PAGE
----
While the U.S. Supreme Court seemed primed to roll back abortion rights Wednesday, Democratic U.S. Senate hopeful Cheri Beasley visited Charlotte’s Marshall Park and talked about expanding access.
- “Women’s lives should not be at risk because they cannot access the care that they need,” Beasley, the former N.C. Supreme Court Chief Justice, said while surrounded by activists. “Here in North Carolina, just nine counties have abortion clinics.”
Driving the news: The Supreme Court heard arguments in a challenge to a Mississippi law that bans nearly all abortions after the 15th week of pregnancy.
- The law directly challenges the framework of Roe v. Wade, and justices could let states ban the procedure altogether.
Why it matters: North Carolina would quickly become one of the battlegrounds for reproductive rights in America.
- Axios put together the map (interactive here) showing how far people would have to drive to the nearest abortion clinic if laws around access are left up to the states.
- 12 states will immediately restrict the procedure, Axios’ Oriana Gonzalez reports, while many others are highly likely to follow suit. A Center for Reproductive Rights report says that North Carolina is considered highly likely to do the same, given the makeup of the conservative legislature.
- If that happens, the closest clinic would likely be in Roanoke, Virginia, about 200 miles north of Charlotte.
Yes, but: Democratic Gov. Roy Cooper is for abortion rights. This summer he vetoed HB 453, which would’ve banned abortions based on a prenatal diagnosis of Down Syndrome.
Point being, it would be a fierce political battle in state politics. And that means it will likely loom large in the upcoming Senate election.
- Beasley is running against Charlotte’s Jeff Jackson, who is also for abortion rights, in the primary.
- At least two of the front-runners in the Republican primary — Ted Budd and Mark Walker — have championed bills that take aim abortion rights. The other, Pat McCrory, campaigned in 2012 saying he would not pass restrictions on abortion rights, but he signed at least two bills to the contrary during his term.
Beasley’s supporters, including Charlotte pastor Ray McKinnon, said that she’s uniquely qualified to discuss this issue as a Black woman.
- A PBS Frontline special in 2017 noted that although Black women make up 13% of the total population, they account for about 28% of reported abortions annually.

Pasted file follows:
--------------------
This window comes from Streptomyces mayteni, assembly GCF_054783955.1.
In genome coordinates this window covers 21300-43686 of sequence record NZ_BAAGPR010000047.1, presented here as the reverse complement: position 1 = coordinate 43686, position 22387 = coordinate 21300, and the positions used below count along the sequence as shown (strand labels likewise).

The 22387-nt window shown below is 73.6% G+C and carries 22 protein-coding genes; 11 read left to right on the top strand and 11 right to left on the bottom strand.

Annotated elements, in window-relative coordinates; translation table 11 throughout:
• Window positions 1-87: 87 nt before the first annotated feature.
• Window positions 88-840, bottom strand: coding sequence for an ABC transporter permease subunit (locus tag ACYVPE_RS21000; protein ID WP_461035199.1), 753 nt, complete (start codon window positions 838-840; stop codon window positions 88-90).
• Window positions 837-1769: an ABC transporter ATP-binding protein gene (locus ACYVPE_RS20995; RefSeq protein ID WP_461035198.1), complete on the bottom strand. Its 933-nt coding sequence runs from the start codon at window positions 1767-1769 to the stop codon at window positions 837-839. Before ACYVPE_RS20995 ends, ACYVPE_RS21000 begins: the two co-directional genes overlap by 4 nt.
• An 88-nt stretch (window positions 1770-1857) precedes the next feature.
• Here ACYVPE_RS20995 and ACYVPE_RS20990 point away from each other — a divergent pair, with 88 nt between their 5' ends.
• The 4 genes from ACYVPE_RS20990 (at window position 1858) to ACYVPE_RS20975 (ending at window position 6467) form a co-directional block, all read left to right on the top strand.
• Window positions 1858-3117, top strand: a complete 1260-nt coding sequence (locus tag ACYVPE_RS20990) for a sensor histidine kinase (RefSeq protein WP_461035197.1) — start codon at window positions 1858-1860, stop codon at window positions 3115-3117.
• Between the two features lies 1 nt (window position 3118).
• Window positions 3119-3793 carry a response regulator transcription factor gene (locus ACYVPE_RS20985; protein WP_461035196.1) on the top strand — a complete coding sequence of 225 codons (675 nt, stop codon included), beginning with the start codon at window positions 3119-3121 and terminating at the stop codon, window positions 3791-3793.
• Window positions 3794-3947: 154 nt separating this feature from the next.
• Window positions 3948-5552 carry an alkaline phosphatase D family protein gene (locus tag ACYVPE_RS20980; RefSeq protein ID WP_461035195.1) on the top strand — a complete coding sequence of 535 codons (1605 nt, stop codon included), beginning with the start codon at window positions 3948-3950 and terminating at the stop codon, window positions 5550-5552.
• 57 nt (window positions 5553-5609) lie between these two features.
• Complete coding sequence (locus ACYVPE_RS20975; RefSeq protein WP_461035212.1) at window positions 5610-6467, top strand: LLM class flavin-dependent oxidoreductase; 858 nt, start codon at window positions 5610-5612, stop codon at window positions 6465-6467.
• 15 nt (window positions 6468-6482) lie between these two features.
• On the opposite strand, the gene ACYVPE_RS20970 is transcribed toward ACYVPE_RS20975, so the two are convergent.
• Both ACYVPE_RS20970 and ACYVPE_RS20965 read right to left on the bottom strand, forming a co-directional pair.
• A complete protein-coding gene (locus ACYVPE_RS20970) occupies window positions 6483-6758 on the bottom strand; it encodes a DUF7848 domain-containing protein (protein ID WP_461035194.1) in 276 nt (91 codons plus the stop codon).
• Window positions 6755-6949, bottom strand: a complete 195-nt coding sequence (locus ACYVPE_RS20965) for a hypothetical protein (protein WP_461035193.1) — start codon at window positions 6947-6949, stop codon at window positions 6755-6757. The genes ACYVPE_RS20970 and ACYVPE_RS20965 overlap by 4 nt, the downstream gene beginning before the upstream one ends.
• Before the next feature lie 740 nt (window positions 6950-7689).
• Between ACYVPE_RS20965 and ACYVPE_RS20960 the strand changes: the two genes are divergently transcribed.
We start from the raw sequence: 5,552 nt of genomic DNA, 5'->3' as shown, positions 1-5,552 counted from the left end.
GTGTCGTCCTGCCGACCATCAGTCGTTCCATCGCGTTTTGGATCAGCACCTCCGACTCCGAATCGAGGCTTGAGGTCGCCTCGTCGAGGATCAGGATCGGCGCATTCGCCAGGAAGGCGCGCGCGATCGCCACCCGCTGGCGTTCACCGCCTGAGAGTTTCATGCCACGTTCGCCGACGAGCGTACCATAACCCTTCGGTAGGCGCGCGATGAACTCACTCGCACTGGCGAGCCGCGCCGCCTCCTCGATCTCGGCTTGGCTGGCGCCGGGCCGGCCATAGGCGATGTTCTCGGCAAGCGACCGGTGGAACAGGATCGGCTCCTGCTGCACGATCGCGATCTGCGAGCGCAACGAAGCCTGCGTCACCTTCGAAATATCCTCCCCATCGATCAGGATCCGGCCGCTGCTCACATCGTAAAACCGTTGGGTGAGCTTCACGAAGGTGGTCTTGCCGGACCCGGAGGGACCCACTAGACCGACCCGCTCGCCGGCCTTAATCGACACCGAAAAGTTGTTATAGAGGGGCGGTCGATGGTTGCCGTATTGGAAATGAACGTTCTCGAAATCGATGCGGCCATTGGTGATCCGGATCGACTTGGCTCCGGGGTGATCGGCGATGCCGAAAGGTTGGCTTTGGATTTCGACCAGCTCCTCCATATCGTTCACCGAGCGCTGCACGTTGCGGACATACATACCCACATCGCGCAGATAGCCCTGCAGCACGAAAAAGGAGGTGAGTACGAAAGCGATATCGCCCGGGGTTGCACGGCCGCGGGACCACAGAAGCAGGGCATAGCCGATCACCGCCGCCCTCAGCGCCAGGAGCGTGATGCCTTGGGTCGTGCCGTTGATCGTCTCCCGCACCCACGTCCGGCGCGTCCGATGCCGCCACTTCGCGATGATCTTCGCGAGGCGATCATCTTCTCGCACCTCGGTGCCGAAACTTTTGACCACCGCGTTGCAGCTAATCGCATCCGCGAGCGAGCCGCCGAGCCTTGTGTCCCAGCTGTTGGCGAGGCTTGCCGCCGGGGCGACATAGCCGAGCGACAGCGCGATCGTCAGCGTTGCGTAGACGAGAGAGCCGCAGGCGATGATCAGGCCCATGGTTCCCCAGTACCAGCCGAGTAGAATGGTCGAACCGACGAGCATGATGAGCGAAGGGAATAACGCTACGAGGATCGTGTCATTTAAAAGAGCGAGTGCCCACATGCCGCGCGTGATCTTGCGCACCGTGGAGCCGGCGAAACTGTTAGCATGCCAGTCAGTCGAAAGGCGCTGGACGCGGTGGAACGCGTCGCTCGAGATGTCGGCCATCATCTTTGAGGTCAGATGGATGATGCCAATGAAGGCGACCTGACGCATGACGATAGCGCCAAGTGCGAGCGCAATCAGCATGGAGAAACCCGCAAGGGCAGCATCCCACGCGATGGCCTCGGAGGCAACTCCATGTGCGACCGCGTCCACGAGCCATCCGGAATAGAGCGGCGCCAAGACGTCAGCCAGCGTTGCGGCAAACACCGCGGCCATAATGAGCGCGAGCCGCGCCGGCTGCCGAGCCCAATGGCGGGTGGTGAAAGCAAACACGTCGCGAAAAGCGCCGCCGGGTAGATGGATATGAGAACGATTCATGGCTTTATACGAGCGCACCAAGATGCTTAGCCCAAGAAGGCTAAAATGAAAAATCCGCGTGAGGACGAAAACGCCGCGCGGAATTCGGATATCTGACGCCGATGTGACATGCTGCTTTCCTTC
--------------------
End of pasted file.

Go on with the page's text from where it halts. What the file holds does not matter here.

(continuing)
- “To not have a single Black woman (in the U.S. Senate) when Black women are themselves at the receiving end of the injustices of this society, including abortion, it would be a travesty for us to let that happen,” McKinnon said.
The other side: Jackson, Beasley’s top competitor in the Democratic primary, has been consistent on the matter, too.
- He recently released his “plan to support women’s rights,” which includes passing the Equal Rights Amendment and the Women’s Health Protection Act, and supporting judges that are for abortion rights.
The big picture: Charlotte has been ground zero in the debate over abortion over the past decade. For 40 consecutive Saturdays each year, anti-abortion activists from organizations like Love Life don light blue shirts and hold prayer walks — or protests — outside of A Preferred Women’s Health Center.
The clinic, the busiest in North Carolina, has its own volunteers known as defenders who hang tarps around the property and offer umbrella cover for families.
- The situation gets dicey: Protesters including local evangelical pastor Flip Benham, who’s devoted his life to ending abortion, yell things like: “Stop, Mom, in the name of God.”
- Love Life purchased the property next to the clinic a few years ago and cleared some of it to hold concerts to close their Saturday prayer walks.
Of note: The city of Charlotte in 2019 passed a noise ordinance to limit the use of loudspeakers outside the clinic.
- The surge in activity was the subject of the Rewire short film “Care in Chaos,” which won Best Documentary in the 2017 Nevada International Film Festival.
The bottom line: The Supreme Court is scheduled to release a decision this summer. If Roe is overturned, abortion will be the No. 1 issue in the 2022 U.S. Senate election — and further out, for sure in the 2024 gubernatorial race.